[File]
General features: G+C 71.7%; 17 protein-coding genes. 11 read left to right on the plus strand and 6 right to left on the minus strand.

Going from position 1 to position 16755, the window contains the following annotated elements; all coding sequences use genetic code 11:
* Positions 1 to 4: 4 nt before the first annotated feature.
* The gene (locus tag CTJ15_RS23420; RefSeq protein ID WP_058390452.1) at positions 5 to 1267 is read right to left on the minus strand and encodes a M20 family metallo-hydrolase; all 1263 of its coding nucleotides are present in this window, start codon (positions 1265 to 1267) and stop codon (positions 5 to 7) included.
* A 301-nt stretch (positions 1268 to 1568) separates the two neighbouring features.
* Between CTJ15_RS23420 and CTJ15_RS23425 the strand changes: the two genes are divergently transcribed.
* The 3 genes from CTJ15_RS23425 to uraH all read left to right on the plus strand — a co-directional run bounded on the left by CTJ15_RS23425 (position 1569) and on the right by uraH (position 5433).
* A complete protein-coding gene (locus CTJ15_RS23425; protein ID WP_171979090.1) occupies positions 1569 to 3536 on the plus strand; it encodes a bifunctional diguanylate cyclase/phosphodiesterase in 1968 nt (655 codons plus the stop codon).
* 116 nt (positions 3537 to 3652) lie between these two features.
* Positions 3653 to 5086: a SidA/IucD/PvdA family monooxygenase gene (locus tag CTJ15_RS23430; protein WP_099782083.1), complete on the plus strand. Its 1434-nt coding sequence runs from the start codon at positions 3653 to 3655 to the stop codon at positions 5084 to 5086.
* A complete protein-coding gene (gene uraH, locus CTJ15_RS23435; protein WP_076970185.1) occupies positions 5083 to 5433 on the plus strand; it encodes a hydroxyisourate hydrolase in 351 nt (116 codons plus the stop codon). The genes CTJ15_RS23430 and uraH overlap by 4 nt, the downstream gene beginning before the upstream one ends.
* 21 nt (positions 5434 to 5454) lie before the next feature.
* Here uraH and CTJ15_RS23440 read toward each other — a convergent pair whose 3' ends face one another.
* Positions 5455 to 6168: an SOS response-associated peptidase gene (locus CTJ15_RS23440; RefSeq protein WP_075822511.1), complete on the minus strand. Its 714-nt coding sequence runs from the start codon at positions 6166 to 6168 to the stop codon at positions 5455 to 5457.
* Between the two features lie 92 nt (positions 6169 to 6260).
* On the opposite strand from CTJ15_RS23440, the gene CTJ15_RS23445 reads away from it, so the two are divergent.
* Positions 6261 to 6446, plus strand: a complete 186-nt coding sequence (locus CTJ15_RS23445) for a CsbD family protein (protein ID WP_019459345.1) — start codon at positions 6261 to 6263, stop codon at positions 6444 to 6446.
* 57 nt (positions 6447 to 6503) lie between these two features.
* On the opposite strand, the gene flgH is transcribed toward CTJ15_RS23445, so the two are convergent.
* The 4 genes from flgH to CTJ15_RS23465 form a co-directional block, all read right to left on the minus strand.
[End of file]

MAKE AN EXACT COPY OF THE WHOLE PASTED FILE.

General features: G+C 71.7%; 17 protein-coding genes. 11 read left to right on the plus strand and 6 right to left on the minus strand.

Going from position 1 to position 16755, the window contains the following annotated elements; all coding sequences use genetic code 11:
* Positions 1 to 4: 4 nt before the first annotated feature.
* The gene (locus tag CTJ15_RS23420; RefSeq protein ID WP_058390452.1) at positions 5 to 1267 is read right to left on the minus strand and encodes a M20 family metallo-hydrolase; all 1263 of its coding nucleotides are present in this window, start codon (positions 1265 to 1267) and stop codon (positions 5 to 7) included.
* A 301-nt stretch (positions 1268 to 1568) separates the two neighbouring features.
* Between CTJ15_RS23420 and CTJ15_RS23425 the strand changes: the two genes are divergently transcribed.
* The 3 genes from CTJ15_RS23425 to uraH all read left to right on the plus strand — a co-directional run bounded on the left by CTJ15_RS23425 (position 1569) and on the right by uraH (position 5433).
* A complete protein-coding gene (locus CTJ15_RS23425; protein ID WP_171979090.1) occupies positions 1569 to 3536 on the plus strand; it encodes a bifunctional diguanylate cyclase/phosphodiesterase in 1968 nt (655 codons plus the stop codon).
* 116 nt (positions 3537 to 3652) lie between these two features.
* Positions 3653 to 5086: a SidA/IucD/PvdA family monooxygenase gene (locus tag CTJ15_RS23430; protein WP_099782083.1), complete on the plus strand. Its 1434-nt coding sequence runs from the start codon at positions 3653 to 3655 to the stop codon at positions 5084 to 5086.
* A complete protein-coding gene (gene uraH, locus CTJ15_RS23435; protein WP_076970185.1) occupies positions 5083 to 5433 on the plus strand; it encodes a hydroxyisourate hydrolase in 351 nt (116 codons plus the stop codon). The genes CTJ15_RS23430 and uraH overlap by 4 nt, the downstream gene beginning before the upstream one ends.
* 21 nt (positions 5434 to 5454) lie before the next feature.
* Here uraH and CTJ15_RS23440 read toward each other — a convergent pair whose 3' ends face one another.
* Positions 5455 to 6168: an SOS response-associated peptidase gene (locus CTJ15_RS23440; RefSeq protein WP_075822511.1), complete on the minus strand. Its 714-nt coding sequence runs from the start codon at positions 6166 to 6168 to the stop codon at positions 5455 to 5457.
* Between the two features lie 92 nt (positions 6169 to 6260).
* On the opposite strand from CTJ15_RS23440, the gene CTJ15_RS23445 reads away from it, so the two are divergent.
* Positions 6261 to 6446, plus strand: a complete 186-nt coding sequence (locus CTJ15_RS23445) for a CsbD family protein (protein ID WP_019459345.1) — start codon at positions 6261 to 6263, stop codon at positions 6444 to 6446.
* 57 nt (positions 6447 to 6503) lie between these two features.
* On the opposite strand, the gene flgH is transcribed toward CTJ15_RS23445, so the two are convergent.
* The 4 genes from flgH to CTJ15_RS23465 form a co-directional block, all read right to left on the minus strand.